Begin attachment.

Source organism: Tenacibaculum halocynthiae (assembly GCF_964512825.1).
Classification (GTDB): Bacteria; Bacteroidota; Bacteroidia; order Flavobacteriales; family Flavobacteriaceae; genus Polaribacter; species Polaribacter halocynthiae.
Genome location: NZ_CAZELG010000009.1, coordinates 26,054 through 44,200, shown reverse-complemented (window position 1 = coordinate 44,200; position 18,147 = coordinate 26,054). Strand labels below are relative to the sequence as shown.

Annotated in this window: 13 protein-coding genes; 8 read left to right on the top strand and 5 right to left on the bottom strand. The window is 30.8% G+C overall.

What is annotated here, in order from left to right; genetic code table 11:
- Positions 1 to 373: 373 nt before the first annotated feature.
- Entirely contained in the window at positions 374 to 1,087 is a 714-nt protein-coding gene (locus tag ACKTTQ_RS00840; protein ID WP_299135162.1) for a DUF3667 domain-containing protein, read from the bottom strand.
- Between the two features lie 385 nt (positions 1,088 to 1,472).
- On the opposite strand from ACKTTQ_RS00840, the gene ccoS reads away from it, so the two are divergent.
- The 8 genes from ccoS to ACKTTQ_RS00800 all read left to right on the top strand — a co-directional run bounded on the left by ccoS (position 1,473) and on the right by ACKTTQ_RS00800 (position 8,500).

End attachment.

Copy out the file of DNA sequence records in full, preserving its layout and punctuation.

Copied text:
Source organism: Tenacibaculum halocynthiae (assembly GCF_964512825.1).
Classification (GTDB): Bacteria; Bacteroidota; Bacteroidia; order Flavobacteriales; family Flavobacteriaceae; genus Polaribacter; species Polaribacter halocynthiae.
Genome location: NZ_CAZELG010000009.1, coordinates 26,054 through 44,200, shown reverse-complemented (window position 1 = coordinate 44,200; position 18,147 = coordinate 26,054). Strand labels below are relative to the sequence as shown.

Annotated in this window: 13 protein-coding genes; 8 read left to right on the top strand and 5 right to left on the bottom strand. The window is 30.8% G+C overall.

What is annotated here, in order from left to right; genetic code table 11:
- Positions 1 to 373: 373 nt before the first annotated feature.
- Entirely contained in the window at positions 374 to 1,087 is a 714-nt protein-coding gene (locus tag ACKTTQ_RS00840; protein ID WP_299135162.1) for a DUF3667 domain-containing protein, read from the bottom strand.
- Between the two features lie 385 nt (positions 1,088 to 1,472).
- On the opposite strand from ACKTTQ_RS00840, the gene ccoS reads away from it, so the two are divergent.
- The 8 genes from ccoS to ACKTTQ_RS00800 all read left to right on the top strand — a co-directional run bounded on the left by ccoS (position 1,473) and on the right by ACKTTQ_RS00800 (position 8,500).